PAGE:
Indeed, Carnegie's first British & Irish Cup final appearance was effectively their last game as a club, as they will now merge into the new Yorkshire Carnegie project.

However, Leinster 'A' were not prepared to give Leeds the send-off they so badly craved and superb out-half Cathal Marsh fired the hosts into an early lead with a routine second minute penalty.

Leeds applied pressure through half-back pair Jonny Bentley and James Doherty following the concession of this score, but rigid defensive work from Leinster 'A' ensured that they were kept at bay.

A brilliant break from deep by centre Noel Reid looked set to herald the game's opening try 11 minutes in, but a deliberate knock-on by Doherty brought a halt to the move and the Leeds scrum half was duly sin-binned.

Marsh punished his indiscretion with another successful place-kick. Even at this early stage the game was being played on Leinster's terms, and it came as no surprise when they finally crossed the whitewash moments after Doherty's temporary departure.

Full-back Darren Hudson made the initial break on the left before the ball was swept across to the opposite wing, with good hands from replacement Ross Molony, who came on for the injured Ben Marshall, and fellow lock Quinn Roux. Winger Sam Coghlan Murray was released and he did well to finish in the corner.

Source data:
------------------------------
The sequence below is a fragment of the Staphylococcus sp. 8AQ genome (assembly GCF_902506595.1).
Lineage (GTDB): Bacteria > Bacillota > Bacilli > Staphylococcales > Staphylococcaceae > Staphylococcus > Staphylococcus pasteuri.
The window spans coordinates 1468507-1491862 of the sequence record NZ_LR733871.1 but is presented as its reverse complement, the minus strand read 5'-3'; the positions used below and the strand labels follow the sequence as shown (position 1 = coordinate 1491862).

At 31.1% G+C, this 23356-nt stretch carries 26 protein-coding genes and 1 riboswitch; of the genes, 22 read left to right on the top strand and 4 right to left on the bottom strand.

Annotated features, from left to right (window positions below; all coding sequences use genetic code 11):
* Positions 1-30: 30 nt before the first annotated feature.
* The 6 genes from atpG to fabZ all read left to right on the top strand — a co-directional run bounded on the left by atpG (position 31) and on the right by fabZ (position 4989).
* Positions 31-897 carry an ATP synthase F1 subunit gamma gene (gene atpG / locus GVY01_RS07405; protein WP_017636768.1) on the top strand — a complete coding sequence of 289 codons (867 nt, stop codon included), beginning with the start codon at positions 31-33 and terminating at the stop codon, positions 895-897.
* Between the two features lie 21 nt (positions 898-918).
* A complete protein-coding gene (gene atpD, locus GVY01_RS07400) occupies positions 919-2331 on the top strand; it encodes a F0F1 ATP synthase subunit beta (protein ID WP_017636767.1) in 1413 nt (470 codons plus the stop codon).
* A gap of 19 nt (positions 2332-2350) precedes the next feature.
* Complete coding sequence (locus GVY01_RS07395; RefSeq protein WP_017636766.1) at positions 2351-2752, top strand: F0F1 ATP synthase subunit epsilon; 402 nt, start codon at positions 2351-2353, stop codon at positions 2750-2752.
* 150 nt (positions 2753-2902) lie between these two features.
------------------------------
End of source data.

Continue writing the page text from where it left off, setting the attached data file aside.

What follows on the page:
A majestic Marsh conversion from the touchline increased the cushion to 13-0, which made matters all the more ominous for the English visitors.

To Leeds' credit, they did have a dominant spell inside the Leinster 22 but all they could muster was a close range three-pointer from the boot of Bentley.

Any chance that Carnegie had of building momentum ahead of the break was eliminated by a 33rd minute try from Luke McGrath, who was eager to impress the watching Leinster coaches in light of his cameo appearance against Ulster last weekend.

The dynamic scrum half received the ball from a well-worked lineout on the 22-metre line and slipped past Joe Graham's attempted tackle for an outstanding converted score, just to the right of the posts.

With 17 points separating the teams at the break (20-3), Leinster's young guns were odds-on to retain their crown. As Ed Byrne joined earlier replacement Molony in the pack, the intensity from the holders remained intact.